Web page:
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The Himalayan cat is a mix of Persian and Siamese. It has the Siamese's color points and the Persian's long hair. The Himalayan is considered a type of Persian cat rather than a separate breed. Outside the United States, the Himalayan cat, or "Himmy," is known as a Color Point Persian.
The main body color of the Himalayan is creamy white and the point color varies, with seal point being the most common. Blue point, lilac point, chocolate point and tortoiseshell points, or tortiepoints, as well as other color point combinations are possible for Himalayan cats. The Himalayan cat is known for its bright blue eyes, color points on the face, paws, tail and ears, rounded cheeks, small eyes and large build.
The Himalayan type of Persian cat was developed in 1930 by Dr. Clyde Keller and Virginia Cobb. They succeeded in developing a Persian cat with Siamese color points with the birth of their Himalayan cat, named Newton's Debutante. The Cat Fanciers Association (CFA) recognized the Himalayan as a separate breed in 1957, but in the 1980s it reclassified the cat as a type of Persian instead.
Due to its short nose, the Himalayan cat may have breathing difficulties. This type of cat is also known to tear more as the tear ducts are more compressed in short-faced animals. Himalayans need a bath once a month as well as both combing and brushing every day. Himalayans' coats are usually a little softer than Persians and their fur may mat less, but daily care is still required to get rid of dead fur and help minimize hairballs.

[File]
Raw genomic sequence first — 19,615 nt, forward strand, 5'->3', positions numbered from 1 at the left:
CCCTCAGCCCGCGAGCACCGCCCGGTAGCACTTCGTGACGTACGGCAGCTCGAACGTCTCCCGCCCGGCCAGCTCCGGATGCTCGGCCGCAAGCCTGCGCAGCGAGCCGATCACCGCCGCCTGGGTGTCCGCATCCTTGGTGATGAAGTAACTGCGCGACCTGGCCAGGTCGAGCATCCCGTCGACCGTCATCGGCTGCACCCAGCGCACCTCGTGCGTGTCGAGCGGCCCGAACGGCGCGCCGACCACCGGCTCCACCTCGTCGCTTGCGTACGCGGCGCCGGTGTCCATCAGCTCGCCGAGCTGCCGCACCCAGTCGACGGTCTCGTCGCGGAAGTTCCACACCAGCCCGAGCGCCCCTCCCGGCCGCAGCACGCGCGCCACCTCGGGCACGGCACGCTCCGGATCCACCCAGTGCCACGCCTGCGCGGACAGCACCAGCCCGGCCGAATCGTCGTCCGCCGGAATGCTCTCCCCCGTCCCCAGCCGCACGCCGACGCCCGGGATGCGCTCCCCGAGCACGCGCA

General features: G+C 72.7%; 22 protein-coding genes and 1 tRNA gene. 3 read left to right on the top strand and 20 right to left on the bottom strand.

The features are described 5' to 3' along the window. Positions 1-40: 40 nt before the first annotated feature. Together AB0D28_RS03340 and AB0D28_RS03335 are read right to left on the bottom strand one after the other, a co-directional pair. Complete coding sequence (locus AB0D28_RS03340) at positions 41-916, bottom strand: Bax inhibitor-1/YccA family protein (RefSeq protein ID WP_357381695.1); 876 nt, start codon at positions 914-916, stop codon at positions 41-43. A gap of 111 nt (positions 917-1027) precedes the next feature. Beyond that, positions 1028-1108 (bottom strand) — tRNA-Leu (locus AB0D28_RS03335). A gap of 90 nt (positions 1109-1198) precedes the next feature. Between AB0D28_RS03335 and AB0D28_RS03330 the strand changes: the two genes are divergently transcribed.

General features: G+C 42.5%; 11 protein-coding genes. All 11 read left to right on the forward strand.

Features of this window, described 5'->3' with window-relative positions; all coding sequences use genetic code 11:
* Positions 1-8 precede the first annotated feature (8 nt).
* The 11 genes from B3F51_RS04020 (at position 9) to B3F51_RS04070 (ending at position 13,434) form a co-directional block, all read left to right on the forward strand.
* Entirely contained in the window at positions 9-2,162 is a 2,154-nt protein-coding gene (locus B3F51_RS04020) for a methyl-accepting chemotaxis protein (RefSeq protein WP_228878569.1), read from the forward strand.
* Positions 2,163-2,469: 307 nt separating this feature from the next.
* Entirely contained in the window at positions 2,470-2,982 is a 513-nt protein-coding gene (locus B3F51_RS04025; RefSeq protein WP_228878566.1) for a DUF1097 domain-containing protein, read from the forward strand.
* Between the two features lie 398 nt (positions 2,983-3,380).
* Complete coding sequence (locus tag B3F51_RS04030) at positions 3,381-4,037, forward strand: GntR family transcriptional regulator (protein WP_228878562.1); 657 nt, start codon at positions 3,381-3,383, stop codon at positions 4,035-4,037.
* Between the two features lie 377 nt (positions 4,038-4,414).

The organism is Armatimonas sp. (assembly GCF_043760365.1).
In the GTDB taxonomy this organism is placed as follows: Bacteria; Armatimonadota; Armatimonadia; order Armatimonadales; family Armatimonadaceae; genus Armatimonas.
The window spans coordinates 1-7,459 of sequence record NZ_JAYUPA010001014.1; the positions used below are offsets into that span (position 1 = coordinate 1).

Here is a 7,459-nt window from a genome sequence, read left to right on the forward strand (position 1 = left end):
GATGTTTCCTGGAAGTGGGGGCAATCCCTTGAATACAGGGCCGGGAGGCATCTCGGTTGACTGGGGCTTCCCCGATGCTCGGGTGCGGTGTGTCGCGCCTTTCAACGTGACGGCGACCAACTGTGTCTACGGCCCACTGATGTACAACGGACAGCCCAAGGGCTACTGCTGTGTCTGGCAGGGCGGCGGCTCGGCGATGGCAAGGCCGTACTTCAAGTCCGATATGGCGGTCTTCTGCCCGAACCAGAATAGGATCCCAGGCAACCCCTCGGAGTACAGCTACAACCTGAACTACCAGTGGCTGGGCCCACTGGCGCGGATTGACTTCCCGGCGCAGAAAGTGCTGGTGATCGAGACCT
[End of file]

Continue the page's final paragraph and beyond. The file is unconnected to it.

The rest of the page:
The Himalayan cat is said to have a gentle disposition like other Persian cats, but may clown around more to get attention and affection from their human companions. Himalayans may also be more active than most Persians due to the Siamese element in their background. They may destroy household objects if left alone too much due to boredom. Himalayans are said to like to be involved in their humans' daily lives and chores.
Be prepared to use the brush! A lot. Himalayans are a hoot, but you have to stay on top of that coat. In the summer, I've taken mine to the groomer for the equivalent of a puppy cut. She's much more comfortable in the heat and humidity without all that hair!
I got my sweet girl from the shelter. Apparently, she wasn't perfect enough for her original family. She's perfect to me, though. Every cat is different, even within a breed. She picked me. She's a sweetheart and I love her dearly.
Himalayans are great cats and they do attract a lot of attention with their beautiful coats.
If you get one, look for an adult that doesn't have a really flat face. That can absolutely cause problems with breathing and eating. Look for one whose eyes are clear and bright, with not a lot of discharge. There's going to be some, but there shouldn't be too much.
Also, if you get a Himalayan from a rescue, that's a good thing because they will probably be pet quality, not show quality, which really means their faces won't be as flat and they may be less prone to other health problems.
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